A Review of Jefferson Pinder: Thin Skin/Shock Layer

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by Clay Palmer


Jefferson Pinder, Funknik, 2014. Tin and linoleum from Baltimore house, steel, wood, speakers, and audio. 80 x 60 x 52 in. Photo: Chip Pankey


For a show with only four pieces, Jefferson Pinder’s Thin Skin/Shock Layer is anything but sparse in terms of content. The layering of social critique, historical references, and multiple mediums lends for a densely-packed exhibition that introduces a jarring amount of information to absorb. Major themes that these works present include the juxtaposition of individuality and the common human experience, past and present, and regress and progress.


Initially when entering the gallery, the immediate inclination was to gravitate towards Juke, a row of ten television monitors displaying video portraits of African American men and women of various ages against a plain white background. Each video is paired with a set of headphones so that the viewer can hear the music that each person is lip-synching. The list of songs, all by white artists, include tracks like Space Oddity by David Bowie and Big Yellow Taxi by Joni Mitchell. This combination of black bodies and white voices is married with a lyrical content in each chosen song that evokes an awareness of the common struggle that all humans share. This arrangement of a specific versus a shared experience sparks questions about how to balance the individual’s perception and struggles with a collective awareness of what it means to be human and the concerns thereof.


The two most physically tangible pieces in the gallery are the title piece, Thin Skin/Shock Layer, a found-object quilt cobbled together out of the remains of painted street lines, and Funknik, a recreation of the Russian space probe Sputnik out of found material with two speakers encased in its central globe-like structure that pulse with layered music. While the specificity of the materials with which these sculptures are created might escape the notice of the passive viewer, their intent as objects denoting an interest in the way relics of the past affect the future is easily recognizable.


The highlight of the exhibition is Pinder’s most recent video entitled Sonic Boom. The video consists of a bright red 1977 Oldsmobile (previously owned by a veteran) that is pushed down the street into the parking lot of a closed-down military hospital while Pinder steers. Accompanying this sort of surrogate casket is a second line brass band that plays as it enters the parking lot. Surrounded by a crowd, Pinder leaves the scene for a moment and returns dressed in a well-worn crash suit and helmet often worn by racecar drivers while the car is placed on four jacks and its wheels are removed. After the wheels are removed, Pinder enters the car from the passenger side, settles into the driver’s seat, and proceeds to run the engine to exhaustion, ending in the radiator failing and the mechanics of the car catching fire. Pinder exits the vehicle and leaves the scene.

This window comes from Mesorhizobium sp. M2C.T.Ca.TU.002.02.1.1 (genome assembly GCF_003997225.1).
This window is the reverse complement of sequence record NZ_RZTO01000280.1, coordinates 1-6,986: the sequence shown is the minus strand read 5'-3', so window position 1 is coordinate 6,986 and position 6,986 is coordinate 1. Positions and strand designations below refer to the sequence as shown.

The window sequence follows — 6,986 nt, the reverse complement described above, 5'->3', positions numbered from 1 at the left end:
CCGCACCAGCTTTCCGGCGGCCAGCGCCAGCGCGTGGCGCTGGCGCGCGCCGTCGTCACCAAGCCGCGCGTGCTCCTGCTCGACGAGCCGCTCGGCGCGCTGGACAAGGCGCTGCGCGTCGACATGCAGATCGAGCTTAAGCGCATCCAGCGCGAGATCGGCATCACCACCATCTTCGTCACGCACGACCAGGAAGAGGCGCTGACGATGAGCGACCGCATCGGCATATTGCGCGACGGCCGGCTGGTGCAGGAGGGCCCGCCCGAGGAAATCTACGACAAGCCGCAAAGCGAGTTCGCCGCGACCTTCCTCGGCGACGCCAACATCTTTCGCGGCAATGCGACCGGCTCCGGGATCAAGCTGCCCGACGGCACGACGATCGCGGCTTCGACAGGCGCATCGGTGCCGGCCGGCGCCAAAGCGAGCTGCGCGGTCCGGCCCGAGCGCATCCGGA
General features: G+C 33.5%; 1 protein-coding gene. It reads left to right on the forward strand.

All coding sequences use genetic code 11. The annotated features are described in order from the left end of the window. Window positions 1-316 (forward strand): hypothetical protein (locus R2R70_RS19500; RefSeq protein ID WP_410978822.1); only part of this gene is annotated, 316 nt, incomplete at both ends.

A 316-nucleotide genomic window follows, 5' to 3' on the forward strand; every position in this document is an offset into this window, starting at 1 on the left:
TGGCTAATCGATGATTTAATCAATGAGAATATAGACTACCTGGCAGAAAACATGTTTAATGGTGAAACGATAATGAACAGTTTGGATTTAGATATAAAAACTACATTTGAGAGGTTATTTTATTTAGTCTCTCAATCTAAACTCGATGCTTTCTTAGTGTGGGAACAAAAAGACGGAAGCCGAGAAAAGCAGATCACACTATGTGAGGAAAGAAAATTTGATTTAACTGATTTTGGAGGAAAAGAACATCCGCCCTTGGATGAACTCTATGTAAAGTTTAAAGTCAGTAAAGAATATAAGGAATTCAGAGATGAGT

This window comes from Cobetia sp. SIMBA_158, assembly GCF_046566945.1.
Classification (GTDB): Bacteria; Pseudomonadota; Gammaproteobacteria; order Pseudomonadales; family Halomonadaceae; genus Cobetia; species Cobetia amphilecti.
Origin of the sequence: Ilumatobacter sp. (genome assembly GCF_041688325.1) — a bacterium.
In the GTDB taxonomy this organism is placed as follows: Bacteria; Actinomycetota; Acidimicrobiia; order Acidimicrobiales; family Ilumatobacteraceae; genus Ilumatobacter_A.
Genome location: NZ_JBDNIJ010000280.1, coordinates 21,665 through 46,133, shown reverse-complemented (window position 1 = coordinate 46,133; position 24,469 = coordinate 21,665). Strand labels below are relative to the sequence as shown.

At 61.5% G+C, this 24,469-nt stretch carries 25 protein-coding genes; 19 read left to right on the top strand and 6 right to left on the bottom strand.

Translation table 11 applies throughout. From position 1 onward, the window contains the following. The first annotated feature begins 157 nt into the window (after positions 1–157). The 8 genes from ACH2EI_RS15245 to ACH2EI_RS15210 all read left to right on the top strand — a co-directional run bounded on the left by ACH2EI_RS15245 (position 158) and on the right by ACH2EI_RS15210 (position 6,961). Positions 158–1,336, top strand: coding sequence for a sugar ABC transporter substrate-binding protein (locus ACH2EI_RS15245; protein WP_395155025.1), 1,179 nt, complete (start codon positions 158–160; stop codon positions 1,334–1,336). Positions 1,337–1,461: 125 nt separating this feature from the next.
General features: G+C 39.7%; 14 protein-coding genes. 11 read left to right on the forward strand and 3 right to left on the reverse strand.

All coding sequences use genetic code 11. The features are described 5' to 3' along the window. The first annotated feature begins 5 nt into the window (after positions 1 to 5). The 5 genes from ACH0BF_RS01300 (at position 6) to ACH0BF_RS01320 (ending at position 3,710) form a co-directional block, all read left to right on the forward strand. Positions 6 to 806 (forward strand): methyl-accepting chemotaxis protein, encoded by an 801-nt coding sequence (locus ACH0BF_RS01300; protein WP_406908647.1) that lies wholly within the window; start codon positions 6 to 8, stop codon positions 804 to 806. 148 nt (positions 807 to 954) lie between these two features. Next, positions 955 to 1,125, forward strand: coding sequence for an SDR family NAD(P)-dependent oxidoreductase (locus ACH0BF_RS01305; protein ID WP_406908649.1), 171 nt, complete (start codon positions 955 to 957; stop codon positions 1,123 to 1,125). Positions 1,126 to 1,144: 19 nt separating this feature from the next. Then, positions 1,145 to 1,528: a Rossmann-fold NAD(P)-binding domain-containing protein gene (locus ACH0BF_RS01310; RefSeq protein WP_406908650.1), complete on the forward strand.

The implications of this video in terms of identity, racial self-awareness, and frustration with society are highly layered and complex. In terms of explorations of identity, the vehicle is an embodiment of the identity of the veteran. The act of pushing this vehicle to exhaustion in a sort of pseudo-space race in the parking lot of a closed military hospital is in many ways a form of ironic contrast: the push towards a technologically advanced future among the stars while still experiencing difficult social problems at home on Earth. However, this is not to say that Pinder’s own identity as an African-American artist is not wrapped up within the narrative of Sonic Boom. The carefully-chosen poses and the confidence with which Pinder moves around the vehicle exhibits an awareness and comfort with who he is as an African-American man while still engaging with issues that affect American society as a whole.


The layering of these narratives and the blurring and intersection of meaning that occurs in Pinder’s work allow him to show the complex inner workings of the relationship between the individual and society. The use of the body in Pinder’s video work serves as a nexus for various conversations regarding identity, race, community and history and allows them to take place simultaneously. The result is a body of work that fosters immediate visual impact, and yet needs multiple viewings and a meditative digestion to appreciate fully in its nuance.




Jefferson Pinder: Thin Skin/Shock Layer is on view at the Martha and Robert Fogelman Galleries of Contemporary Art on the University of Memphis campus through March 8, 2019.


Clay Palmer is an MFA candidate in Painting at the University of Memphis and received his BFA in Studio Art from the University of Tennessee at Martin in 2017.